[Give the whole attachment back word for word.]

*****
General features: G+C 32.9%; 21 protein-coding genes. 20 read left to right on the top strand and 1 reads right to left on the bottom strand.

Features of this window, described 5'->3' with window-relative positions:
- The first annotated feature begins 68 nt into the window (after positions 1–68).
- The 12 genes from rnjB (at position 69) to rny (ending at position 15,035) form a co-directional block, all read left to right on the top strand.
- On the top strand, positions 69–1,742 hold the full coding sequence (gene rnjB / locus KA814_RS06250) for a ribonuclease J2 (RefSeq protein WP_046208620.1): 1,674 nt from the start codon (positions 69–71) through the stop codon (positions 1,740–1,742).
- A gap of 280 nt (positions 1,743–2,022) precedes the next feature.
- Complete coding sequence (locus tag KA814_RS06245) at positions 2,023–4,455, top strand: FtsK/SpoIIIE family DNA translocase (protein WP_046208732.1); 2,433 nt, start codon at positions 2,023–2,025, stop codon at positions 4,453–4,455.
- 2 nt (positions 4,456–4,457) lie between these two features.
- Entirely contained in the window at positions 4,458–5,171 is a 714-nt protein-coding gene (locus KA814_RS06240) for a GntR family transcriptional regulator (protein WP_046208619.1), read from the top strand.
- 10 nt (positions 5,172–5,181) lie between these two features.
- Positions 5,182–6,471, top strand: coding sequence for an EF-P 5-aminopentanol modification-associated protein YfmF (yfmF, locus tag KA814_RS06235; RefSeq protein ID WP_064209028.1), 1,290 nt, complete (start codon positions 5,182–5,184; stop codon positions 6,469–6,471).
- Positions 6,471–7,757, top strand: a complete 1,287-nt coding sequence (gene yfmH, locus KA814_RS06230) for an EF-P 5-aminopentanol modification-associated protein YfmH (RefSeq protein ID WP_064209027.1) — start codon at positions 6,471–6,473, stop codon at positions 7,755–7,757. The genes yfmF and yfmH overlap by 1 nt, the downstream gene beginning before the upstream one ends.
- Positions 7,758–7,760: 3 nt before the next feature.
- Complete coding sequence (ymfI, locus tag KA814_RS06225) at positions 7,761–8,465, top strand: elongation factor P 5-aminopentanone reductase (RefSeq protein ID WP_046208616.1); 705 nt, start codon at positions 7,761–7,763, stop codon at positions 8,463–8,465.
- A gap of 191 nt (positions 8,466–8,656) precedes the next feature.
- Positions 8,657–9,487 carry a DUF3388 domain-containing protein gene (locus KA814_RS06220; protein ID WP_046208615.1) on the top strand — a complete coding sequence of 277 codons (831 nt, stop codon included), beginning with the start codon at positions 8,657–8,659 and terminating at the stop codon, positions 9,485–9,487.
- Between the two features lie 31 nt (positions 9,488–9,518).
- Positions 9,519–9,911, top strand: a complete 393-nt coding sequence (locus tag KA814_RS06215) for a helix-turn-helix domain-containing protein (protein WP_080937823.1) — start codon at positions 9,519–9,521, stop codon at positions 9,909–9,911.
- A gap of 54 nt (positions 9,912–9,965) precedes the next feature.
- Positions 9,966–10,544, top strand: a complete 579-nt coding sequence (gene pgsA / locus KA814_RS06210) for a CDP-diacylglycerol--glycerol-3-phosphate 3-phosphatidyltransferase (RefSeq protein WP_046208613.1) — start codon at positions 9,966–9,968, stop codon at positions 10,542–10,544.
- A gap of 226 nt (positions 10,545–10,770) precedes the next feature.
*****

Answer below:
General features: G+C 32.9%; 21 protein-coding genes. 20 read left to right on the top strand and 1 reads right to left on the bottom strand.

Features of this window, described 5'->3' with window-relative positions:
- The first annotated feature begins 68 nt into the window (after positions 1–68).
- The 12 genes from rnjB (at position 69) to rny (ending at position 15,035) form a co-directional block, all read left to right on the top strand.
- On the top strand, positions 69–1,742 hold the full coding sequence (gene rnjB / locus KA814_RS06250) for a ribonuclease J2 (RefSeq protein WP_046208620.1): 1,674 nt from the start codon (positions 69–71) through the stop codon (positions 1,740–1,742).
- A gap of 280 nt (positions 1,743–2,022) precedes the next feature.
- Complete coding sequence (locus tag KA814_RS06245) at positions 2,023–4,455, top strand: FtsK/SpoIIIE family DNA translocase (protein WP_046208732.1); 2,433 nt, start codon at positions 2,023–2,025, stop codon at positions 4,453–4,455.
- 2 nt (positions 4,456–4,457) lie between these two features.
- Entirely contained in the window at positions 4,458–5,171 is a 714-nt protein-coding gene (locus KA814_RS06240) for a GntR family transcriptional regulator (protein WP_046208619.1), read from the top strand.
- 10 nt (positions 5,172–5,181) lie between these two features.
- Positions 5,182–6,471, top strand: coding sequence for an EF-P 5-aminopentanol modification-associated protein YfmF (yfmF, locus tag KA814_RS06235; RefSeq protein ID WP_064209028.1), 1,290 nt, complete (start codon positions 5,182–5,184; stop codon positions 6,469–6,471).
- Positions 6,471–7,757, top strand: a complete 1,287-nt coding sequence (gene yfmH, locus KA814_RS06230) for an EF-P 5-aminopentanol modification-associated protein YfmH (RefSeq protein ID WP_064209027.1) — start codon at positions 6,471–6,473, stop codon at positions 7,755–7,757. The genes yfmF and yfmH overlap by 1 nt, the downstream gene beginning before the upstream one ends.
- Positions 7,758–7,760: 3 nt before the next feature.
- Complete coding sequence (ymfI, locus tag KA814_RS06225) at positions 7,761–8,465, top strand: elongation factor P 5-aminopentanone reductase (RefSeq protein ID WP_046208616.1); 705 nt, start codon at positions 7,761–7,763, stop codon at positions 8,463–8,465.
- A gap of 191 nt (positions 8,466–8,656) precedes the next feature.
- Positions 8,657–9,487 carry a DUF3388 domain-containing protein gene (locus KA814_RS06220; protein ID WP_046208615.1) on the top strand — a complete coding sequence of 277 codons (831 nt, stop codon included), beginning with the start codon at positions 8,657–8,659 and terminating at the stop codon, positions 9,485–9,487.
- Between the two features lie 31 nt (positions 9,488–9,518).
- Positions 9,519–9,911, top strand: a complete 393-nt coding sequence (locus tag KA814_RS06215) for a helix-turn-helix domain-containing protein (protein WP_080937823.1) — start codon at positions 9,519–9,521, stop codon at positions 9,909–9,911.
- A gap of 54 nt (positions 9,912–9,965) precedes the next feature.
- Positions 9,966–10,544, top strand: a complete 579-nt coding sequence (gene pgsA / locus KA814_RS06210) for a CDP-diacylglycerol--glycerol-3-phosphate 3-phosphatidyltransferase (RefSeq protein WP_046208613.1) — start codon at positions 9,966–9,968, stop codon at positions 10,542–10,544.
- A gap of 226 nt (positions 10,545–10,770) precedes the next feature.